Prof. Blanchard gives us his thoughts on the Imus situation. Patrick Garrity gives some thoughts on Jackie Robinson and Peter Lawler ruminates on the American South. Meanwhile I am reading this speech by Booker Washington with this essay and this essay from W.E.B. Dubois's Souls of Black Folk in preparation for class. See my post below on the rumblings I hear of a Civil Rights Initiative movement coming to our state.
I was thinking while watching Tori Hunter during the Twins game today (Hunter is wearing Robinson's #42) that if the worst thing facing the African-American population today is Don Imus, then we are really doing well. A far cry from what the nation was like, and what Jackie Robinson faced, in 1947. Progress has been made, as to be sure more progress is to come. What form should this progress take is still a question, which is why the disagreement between Washington and Dubois is still a lively subject. Washington, the more moderate man, believed freed slaves should learn trades and become successful economically before making political claims and before moving on to more advanced liberal education. In short, the black man will be free when he can support himself. (One of the things Washington taught was the simple art of brushing the teeth, because a man who cannot maintain proper oral hygiene is probably not a man who can be trusted with the vote). Dubois, one of the founders of the NAACP, thought quite differently. Freedom, Dubois argued, means political freedom and the freedom of an elite education. Reading Dubois brings one of those perverse pleasures one gets when one is doing something naughty, like watching a dirty movie or reading Machiavelli. Dubois was an elitist. He thought uneducated people of all races should be denied the vote. Not exactly a popular opinion today. But overall he thought a commitment to excellence in education and a non-negotiable demand for political equality were the wellsprings of true freedom for the "black folk." So Washington was the defender of vocational education, and Dubois of university education.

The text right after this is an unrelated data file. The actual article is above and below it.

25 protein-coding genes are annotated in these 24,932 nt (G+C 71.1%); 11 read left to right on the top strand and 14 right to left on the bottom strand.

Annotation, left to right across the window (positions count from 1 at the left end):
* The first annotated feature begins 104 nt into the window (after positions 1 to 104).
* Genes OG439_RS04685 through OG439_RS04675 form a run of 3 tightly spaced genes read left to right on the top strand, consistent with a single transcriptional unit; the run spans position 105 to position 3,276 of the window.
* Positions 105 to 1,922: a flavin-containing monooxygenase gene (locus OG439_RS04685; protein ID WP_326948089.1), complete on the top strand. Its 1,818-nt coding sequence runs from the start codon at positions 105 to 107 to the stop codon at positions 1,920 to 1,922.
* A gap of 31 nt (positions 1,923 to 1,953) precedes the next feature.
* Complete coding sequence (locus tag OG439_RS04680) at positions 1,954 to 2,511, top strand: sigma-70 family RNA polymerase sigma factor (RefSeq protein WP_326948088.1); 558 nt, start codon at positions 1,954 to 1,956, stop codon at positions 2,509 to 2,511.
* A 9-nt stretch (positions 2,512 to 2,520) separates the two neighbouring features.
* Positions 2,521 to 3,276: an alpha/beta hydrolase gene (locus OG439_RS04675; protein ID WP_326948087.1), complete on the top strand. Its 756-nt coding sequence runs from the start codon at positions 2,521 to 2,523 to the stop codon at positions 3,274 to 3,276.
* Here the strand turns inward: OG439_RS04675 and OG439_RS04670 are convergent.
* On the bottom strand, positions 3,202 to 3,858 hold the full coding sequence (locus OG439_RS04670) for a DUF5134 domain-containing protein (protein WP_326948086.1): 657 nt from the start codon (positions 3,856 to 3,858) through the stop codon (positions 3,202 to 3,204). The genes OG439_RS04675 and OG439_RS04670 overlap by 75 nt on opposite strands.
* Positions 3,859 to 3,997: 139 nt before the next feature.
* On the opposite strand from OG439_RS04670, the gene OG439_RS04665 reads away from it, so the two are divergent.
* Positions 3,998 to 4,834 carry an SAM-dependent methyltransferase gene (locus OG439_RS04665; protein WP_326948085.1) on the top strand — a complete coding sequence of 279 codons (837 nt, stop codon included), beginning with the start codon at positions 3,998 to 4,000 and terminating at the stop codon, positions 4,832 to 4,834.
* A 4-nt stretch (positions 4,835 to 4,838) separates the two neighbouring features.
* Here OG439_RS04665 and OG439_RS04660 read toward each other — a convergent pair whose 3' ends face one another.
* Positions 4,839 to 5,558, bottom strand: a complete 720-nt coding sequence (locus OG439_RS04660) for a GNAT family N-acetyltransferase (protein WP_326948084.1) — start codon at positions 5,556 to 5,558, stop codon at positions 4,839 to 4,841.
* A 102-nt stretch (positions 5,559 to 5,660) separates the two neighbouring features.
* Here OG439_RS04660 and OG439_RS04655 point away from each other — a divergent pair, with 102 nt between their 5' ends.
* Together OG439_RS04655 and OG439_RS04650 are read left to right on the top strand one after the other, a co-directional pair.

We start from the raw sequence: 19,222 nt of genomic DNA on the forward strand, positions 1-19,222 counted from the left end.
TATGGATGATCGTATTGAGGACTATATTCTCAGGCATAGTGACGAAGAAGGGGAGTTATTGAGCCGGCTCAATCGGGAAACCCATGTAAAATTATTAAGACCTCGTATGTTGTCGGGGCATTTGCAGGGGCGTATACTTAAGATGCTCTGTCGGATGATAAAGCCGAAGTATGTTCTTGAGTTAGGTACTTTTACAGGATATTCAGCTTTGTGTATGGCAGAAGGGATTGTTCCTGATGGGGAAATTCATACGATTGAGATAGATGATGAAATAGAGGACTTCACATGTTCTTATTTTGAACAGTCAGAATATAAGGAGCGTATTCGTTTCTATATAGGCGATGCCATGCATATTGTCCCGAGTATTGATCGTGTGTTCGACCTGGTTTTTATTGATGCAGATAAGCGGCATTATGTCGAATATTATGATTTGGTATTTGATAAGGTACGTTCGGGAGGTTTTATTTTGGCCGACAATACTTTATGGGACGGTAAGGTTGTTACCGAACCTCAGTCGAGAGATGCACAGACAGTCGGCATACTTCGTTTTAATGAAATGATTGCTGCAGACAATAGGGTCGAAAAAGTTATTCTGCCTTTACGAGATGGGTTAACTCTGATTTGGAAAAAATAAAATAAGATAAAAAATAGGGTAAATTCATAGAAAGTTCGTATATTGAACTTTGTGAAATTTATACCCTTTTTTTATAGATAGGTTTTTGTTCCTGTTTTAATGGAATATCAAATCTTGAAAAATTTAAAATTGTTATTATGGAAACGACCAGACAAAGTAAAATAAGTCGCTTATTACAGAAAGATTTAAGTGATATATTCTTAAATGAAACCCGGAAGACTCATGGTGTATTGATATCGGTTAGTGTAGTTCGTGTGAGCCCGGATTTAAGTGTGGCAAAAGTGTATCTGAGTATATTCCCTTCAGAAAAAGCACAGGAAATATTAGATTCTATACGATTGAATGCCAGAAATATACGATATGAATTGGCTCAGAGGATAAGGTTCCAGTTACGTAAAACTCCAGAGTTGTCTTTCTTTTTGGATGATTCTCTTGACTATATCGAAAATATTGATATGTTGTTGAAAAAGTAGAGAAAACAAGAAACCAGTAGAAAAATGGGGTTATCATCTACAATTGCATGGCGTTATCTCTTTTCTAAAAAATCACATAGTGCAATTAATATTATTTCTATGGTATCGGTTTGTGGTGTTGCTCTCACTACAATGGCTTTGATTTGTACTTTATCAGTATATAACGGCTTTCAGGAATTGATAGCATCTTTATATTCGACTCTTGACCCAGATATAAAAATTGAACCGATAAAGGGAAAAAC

The virtues and vices of each are obvious. Dubois gains points for demanding absolute justice and his defense of the life of the mind, but can be criticized for "putting the cart before the horse." Washington saw the truth that it made no sense to give blacks freedom if they could not use it well, so this people who had been enslaved for 300 years should take time to learn basic skills of a free people, and then the time would come to demand political equality. But the criticism of Washington is that he was willing to make peace with certain injustices in the service of his "gradualism."
I find myself attracted to both men, although I think on the whole Washington has the better argument. But were do we stand now? The Imus situation has been illustrative. I make no apologies for Imus and essentially second Ken Blanchard's post, but it has revealed some things. When one looks at the spokesmen on race today, what does one see? Let me pose a provocative question: Is Al Sharpton interested in racial reconciliation? Is Jesse Jackson? Or are they not like George Wallace, demagogues who stoke racial fears and racial animosity for their own gain (both in terms of dollars and ego)? I do not mean to draw an equivalence (Wallace's defense of segregation was far worse than the sins of Sharpton and Jackson), but I do want to point out that up to a point a racial demagogue is a racial demagogue. The sooner the racial demagouges of all stripes are discredited, the faster we can get on with the work of true racial healing. I, unfortunately, am not optimistic.